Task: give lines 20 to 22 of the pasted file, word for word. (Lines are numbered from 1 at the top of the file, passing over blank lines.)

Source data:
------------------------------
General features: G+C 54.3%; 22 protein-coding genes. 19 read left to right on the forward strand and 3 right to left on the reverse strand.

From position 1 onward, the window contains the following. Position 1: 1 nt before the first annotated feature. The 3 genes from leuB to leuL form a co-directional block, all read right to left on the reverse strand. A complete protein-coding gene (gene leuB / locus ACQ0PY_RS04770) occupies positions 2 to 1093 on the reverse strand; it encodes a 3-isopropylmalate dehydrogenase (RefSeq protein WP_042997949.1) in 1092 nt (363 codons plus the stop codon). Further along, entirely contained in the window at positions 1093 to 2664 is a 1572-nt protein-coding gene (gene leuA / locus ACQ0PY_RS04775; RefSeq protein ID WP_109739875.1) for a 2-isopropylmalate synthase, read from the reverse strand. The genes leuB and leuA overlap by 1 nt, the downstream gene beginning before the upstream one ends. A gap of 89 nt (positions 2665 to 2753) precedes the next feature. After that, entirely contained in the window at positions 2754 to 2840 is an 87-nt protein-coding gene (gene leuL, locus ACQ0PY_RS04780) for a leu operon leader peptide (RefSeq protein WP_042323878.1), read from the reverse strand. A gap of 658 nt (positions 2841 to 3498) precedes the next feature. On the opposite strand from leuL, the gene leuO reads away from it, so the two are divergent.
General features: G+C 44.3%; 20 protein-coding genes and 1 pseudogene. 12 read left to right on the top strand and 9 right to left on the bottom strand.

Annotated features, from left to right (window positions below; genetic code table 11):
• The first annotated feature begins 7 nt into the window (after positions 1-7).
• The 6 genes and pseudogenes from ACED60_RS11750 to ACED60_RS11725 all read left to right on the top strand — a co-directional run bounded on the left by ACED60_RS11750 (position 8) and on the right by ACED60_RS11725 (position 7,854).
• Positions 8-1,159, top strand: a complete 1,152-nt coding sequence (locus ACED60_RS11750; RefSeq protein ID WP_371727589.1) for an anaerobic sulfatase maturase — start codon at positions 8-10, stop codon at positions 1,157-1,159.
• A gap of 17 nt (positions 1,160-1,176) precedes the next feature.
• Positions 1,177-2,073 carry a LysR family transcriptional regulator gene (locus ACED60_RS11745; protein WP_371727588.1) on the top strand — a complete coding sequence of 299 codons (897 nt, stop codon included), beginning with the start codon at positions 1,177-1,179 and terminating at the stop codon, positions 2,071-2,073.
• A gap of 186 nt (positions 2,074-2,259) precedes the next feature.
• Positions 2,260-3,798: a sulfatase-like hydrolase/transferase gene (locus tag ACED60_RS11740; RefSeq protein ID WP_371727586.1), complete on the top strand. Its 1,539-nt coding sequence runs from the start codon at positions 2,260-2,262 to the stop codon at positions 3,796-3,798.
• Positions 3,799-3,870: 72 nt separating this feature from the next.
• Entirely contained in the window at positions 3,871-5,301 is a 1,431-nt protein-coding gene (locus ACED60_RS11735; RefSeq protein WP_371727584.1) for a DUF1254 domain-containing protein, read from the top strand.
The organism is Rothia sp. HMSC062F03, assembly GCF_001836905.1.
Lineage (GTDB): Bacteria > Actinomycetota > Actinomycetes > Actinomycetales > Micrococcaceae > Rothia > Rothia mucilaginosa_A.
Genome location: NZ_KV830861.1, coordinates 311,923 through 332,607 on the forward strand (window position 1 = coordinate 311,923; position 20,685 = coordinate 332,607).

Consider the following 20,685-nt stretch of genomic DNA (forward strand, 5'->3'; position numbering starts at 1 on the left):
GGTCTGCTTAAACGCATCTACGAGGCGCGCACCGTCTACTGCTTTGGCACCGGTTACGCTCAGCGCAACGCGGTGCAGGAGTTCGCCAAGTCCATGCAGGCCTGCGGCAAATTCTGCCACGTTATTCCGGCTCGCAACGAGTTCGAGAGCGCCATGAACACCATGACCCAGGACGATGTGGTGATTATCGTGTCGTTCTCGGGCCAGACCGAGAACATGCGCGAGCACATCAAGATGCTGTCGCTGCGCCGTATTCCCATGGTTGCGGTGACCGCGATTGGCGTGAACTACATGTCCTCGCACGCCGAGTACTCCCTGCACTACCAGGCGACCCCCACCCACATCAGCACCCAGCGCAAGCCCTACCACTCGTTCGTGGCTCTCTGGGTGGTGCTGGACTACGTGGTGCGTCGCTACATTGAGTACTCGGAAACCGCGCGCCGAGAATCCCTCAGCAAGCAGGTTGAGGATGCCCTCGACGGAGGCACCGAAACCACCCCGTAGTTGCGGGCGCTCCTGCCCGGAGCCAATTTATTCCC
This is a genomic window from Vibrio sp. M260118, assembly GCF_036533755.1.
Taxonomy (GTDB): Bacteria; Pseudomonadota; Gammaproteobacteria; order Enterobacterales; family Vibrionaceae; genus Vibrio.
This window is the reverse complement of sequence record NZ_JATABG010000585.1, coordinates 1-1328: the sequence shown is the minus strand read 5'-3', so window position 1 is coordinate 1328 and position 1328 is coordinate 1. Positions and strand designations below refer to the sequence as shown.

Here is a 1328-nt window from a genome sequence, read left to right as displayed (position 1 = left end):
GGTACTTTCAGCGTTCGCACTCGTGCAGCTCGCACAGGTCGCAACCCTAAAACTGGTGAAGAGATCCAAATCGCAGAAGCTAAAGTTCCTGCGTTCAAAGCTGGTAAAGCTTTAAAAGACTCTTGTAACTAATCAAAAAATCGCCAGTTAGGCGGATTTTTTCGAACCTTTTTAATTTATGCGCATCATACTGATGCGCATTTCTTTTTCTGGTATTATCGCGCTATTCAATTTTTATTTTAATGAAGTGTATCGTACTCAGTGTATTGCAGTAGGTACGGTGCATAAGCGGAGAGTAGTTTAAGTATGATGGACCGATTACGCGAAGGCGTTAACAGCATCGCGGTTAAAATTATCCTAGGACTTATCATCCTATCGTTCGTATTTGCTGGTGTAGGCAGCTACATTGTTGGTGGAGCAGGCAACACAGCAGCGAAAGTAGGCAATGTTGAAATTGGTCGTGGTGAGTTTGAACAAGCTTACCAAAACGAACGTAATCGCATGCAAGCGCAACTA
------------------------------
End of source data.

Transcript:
Taxonomy (GTDB): Bacteria; Pseudomonadota; Gammaproteobacteria; order Enterobacterales; family Vibrionaceae; genus Vibrio.
This window is the reverse complement of sequence record NZ_JATABG010000585.1, coordinates 1-1328: the sequence shown is the minus strand read 5'-3', so window position 1 is coordinate 1328 and position 1328 is coordinate 1. Positions and strand designations below refer to the sequence as shown.

Here is a 1328-nt window from a genome sequence, read left to right as displayed (position 1 = left end):